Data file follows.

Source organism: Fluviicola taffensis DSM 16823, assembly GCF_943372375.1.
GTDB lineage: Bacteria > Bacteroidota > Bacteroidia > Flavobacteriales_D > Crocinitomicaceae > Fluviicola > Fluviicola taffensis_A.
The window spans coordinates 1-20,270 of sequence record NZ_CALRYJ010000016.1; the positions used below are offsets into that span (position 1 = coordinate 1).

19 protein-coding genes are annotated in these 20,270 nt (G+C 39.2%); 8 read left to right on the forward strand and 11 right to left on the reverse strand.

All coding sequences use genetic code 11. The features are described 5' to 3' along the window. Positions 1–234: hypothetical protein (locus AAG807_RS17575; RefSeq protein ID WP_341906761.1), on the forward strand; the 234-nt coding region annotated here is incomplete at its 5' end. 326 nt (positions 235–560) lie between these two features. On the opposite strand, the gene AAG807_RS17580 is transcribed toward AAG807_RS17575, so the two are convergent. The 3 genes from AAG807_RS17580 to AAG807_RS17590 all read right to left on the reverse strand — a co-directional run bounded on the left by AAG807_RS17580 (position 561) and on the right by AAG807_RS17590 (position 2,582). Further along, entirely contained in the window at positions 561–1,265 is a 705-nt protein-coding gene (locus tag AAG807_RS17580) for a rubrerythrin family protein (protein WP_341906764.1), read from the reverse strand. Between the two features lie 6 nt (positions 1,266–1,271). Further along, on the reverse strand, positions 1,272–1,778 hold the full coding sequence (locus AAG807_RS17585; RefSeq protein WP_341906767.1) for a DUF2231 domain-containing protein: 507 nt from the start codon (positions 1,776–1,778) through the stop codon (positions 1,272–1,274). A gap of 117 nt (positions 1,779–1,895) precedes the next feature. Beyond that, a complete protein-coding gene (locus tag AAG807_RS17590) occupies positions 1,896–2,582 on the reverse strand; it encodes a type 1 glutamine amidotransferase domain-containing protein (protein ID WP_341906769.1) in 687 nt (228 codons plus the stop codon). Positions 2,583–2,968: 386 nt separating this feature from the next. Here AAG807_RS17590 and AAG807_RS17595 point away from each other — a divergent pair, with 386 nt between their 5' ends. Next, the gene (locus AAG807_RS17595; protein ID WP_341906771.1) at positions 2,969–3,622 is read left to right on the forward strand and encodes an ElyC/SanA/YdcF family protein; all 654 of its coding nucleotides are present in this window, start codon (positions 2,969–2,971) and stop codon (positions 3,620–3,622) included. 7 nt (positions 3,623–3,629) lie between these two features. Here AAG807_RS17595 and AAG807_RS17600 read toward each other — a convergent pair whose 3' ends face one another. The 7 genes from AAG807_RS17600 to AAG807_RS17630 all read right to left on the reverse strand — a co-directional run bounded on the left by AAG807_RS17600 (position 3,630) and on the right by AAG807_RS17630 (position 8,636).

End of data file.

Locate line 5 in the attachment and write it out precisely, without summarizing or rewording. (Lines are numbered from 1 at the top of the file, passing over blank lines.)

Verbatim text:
All coding sequences use genetic code 11. The features are described 5' to 3' along the window. Positions 1–234: hypothetical protein (locus AAG807_RS17575; RefSeq protein ID WP_341906761.1), on the forward strand; the 234-nt coding region annotated here is incomplete at its 5' end. 326 nt (positions 235–560) lie between these two features. On the opposite strand, the gene AAG807_RS17580 is transcribed toward AAG807_RS17575, so the two are convergent. The 3 genes from AAG807_RS17580 to AAG807_RS17590 all read right to left on the reverse strand — a co-directional run bounded on the left by AAG807_RS17580 (position 561) and on the right by AAG807_RS17590 (position 2,582). Further along, entirely contained in the window at positions 561–1,265 is a 705-nt protein-coding gene (locus tag AAG807_RS17580) for a rubrerythrin family protein (protein WP_341906764.1), read from the reverse strand. Between the two features lie 6 nt (positions 1,266–1,271). Further along, on the reverse strand, positions 1,272–1,778 hold the full coding sequence (locus AAG807_RS17585; RefSeq protein WP_341906767.1) for a DUF2231 domain-containing protein: 507 nt from the start codon (positions 1,776–1,778) through the stop codon (positions 1,272–1,274). A gap of 117 nt (positions 1,779–1,895) precedes the next feature. Beyond that, a complete protein-coding gene (locus tag AAG807_RS17590) occupies positions 1,896–2,582 on the reverse strand; it encodes a type 1 glutamine amidotransferase domain-containing protein (protein ID WP_341906769.1) in 687 nt (228 codons plus the stop codon). Positions 2,583–2,968: 386 nt separating this feature from the next. Here AAG807_RS17590 and AAG807_RS17595 point away from each other — a divergent pair, with 386 nt between their 5' ends. Next, the gene (locus AAG807_RS17595; protein ID WP_341906771.1) at positions 2,969–3,622 is read left to right on the forward strand and encodes an ElyC/SanA/YdcF family protein; all 654 of its coding nucleotides are present in this window, start codon (positions 2,969–2,971) and stop codon (positions 3,620–3,622) included. 7 nt (positions 3,623–3,629) lie between these two features. Here AAG807_RS17595 and AAG807_RS17600 read toward each other — a convergent pair whose 3' ends face one another. The 7 genes from AAG807_RS17600 to AAG807_RS17630 all read right to left on the reverse strand — a co-directional run bounded on the left by AAG807_RS17600 (position 3,630) and on the right by AAG807_RS17630 (position 8,636).